“You know what kind of nerves are in your feet? The same ones that network into your genitals. Your feet are like a minnow bucket full of sensory neurons, all of them wriggling around in search of sensation. Stimulate those nerves just a little, and the impulse will rocket through your entire nervous system.”
– Christopher McDougall, bestselling author of Born to Run
Chinese isn’t the only culture that believes in healing through foot manipulation. Similar practices have been found among ancient Egyptians, Native Americans and Australian aborigines. But it’s very likely that China is the only place where the modern foot massage, acupressure and reflexology practices – according to Dr. Yang Yuliang of Fudan University – now compose a RMB 20 Billion (USD 3.3 Billion) annual industry, versus RMB 10 Billion for book publishing.
She knows why your head aches
A skillful foot masseuse may know more about your life than you think. Masseurs often dispense helpful advice for their clients to reduce stress, reduce drinking, reduce sex (or even have more sex!) all based on the feeling of the skin tissue in specific target areas of each foot. These correspondences been studied for thousands of years and reveal the secret maps to bodily health and stronger energy.
Our foot soles absorb qi (which is good) as well as dampness (which is bad), while keeping (if we dress right) or leaking (if improperly) the warmth in our body. Some believe the sole of foot to be the touch point between our body and the universe.
A foot massage a day keeps the doctor away?
Foot reflexology is proven to relieve stress and prevent illness. Classic texts on the subject can be dictionary-thick with complex jargon and body meridian graphics so overwhelming that it feels like you’re looking at the design for Intel’s next chipset. Allow us to clarify four key points for your reading pleasure:
1. Your feet are bigger than your feet.
Acupoints on the sole of your feet correspond to six important organs – liver, gall bladder, kidneys, bladder, spleen and stomach – connected via the body’s meridian channels to the foot reflex zones.
2. Some pressure is good.
Acupressure generates circulatory stimulation. Applying pressure to the acupoints smoothens and encourages the flow of qi (body energy) and blood. Better circulation results in tension-free channels, resulting in a more harmonized and balanced body and mind.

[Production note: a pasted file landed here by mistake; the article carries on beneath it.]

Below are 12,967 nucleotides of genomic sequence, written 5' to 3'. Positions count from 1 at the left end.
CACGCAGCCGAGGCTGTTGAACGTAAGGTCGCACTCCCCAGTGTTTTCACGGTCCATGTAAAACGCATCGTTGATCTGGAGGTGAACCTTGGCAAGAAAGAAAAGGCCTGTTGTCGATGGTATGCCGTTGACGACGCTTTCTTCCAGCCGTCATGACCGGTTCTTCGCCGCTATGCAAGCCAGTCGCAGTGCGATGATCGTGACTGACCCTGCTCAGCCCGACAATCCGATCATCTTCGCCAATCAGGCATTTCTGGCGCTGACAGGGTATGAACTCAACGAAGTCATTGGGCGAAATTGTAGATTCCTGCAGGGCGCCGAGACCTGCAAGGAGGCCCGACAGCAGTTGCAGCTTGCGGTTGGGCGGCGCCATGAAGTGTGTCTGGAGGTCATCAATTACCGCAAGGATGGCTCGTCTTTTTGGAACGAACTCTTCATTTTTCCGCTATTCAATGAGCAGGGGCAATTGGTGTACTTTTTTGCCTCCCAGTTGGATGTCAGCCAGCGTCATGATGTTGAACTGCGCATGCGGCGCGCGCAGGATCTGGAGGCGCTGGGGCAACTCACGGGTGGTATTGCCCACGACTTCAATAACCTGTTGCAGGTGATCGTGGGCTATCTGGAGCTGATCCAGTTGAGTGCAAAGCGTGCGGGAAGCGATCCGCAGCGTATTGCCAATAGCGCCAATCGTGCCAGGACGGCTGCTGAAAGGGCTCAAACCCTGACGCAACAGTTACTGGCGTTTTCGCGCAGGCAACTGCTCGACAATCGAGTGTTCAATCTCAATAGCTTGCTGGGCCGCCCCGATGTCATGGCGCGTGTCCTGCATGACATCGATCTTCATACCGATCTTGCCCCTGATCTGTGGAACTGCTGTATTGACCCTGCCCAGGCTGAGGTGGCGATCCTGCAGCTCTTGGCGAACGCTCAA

3. Tune into Channel Y.
If talk of meridians and acupoints sounds like alien codes to you and you want to remember only one, the yongquan is the one. Yongquan means “gushing spring,” the so-called Acupoint of Longevity, because of its reviving power. The yongquan sits in the center of the foot sole, below the fleshy ball under the first toe, and is believed to be the acupoint anchoring your body/earth connection. Massaging the yongquan acupoint opens a lively channel for energy.
4. Short or venti is up to you.
Just like you don’t have to drink 20 ounces of coffee to enjoy Starbucks, you don’t need an hour-long professional reflexology therapy every time to receive the benefit. Foot bathing for 5-10 minutes before bedtime, foot massage for 20 minutes after a long day, herbal soaking for 30 minutes or even just taking 2 minutes to put warm socks on your feet all provide cumulative benefits. Make these nurturing actions a habit and your body will feel it.
The importance of feet … from Jesus to Zhang Yimou
There’s a story from the Book of John in the New Testament in which Mary applies spikenard ointment to anoint the feet of Jesus and wipe his feet with her hair. Jesus in turn was said to have washed the feet of his disciples to show his humility and kindness.
The same significance towards feet arises in the award-winning movie Raise The Red Lantern by Zhang Yimou. Foot pounding scenes provide a “heartbeat” to the story and dramatize the rising tension among four mistresses vying for the master’s attention each evening. Mistress #2 even tells Mistress #3 (character played by Gong Li), “Don’t underestimate the foot massage; if you get one everyday, you will be ruling the household!”
So if before reading this post, you only thought seriously about your feet when trying on a pair of shoes, now you know there’s so much more you can do to care for the body part as important to you as roots are to a tree.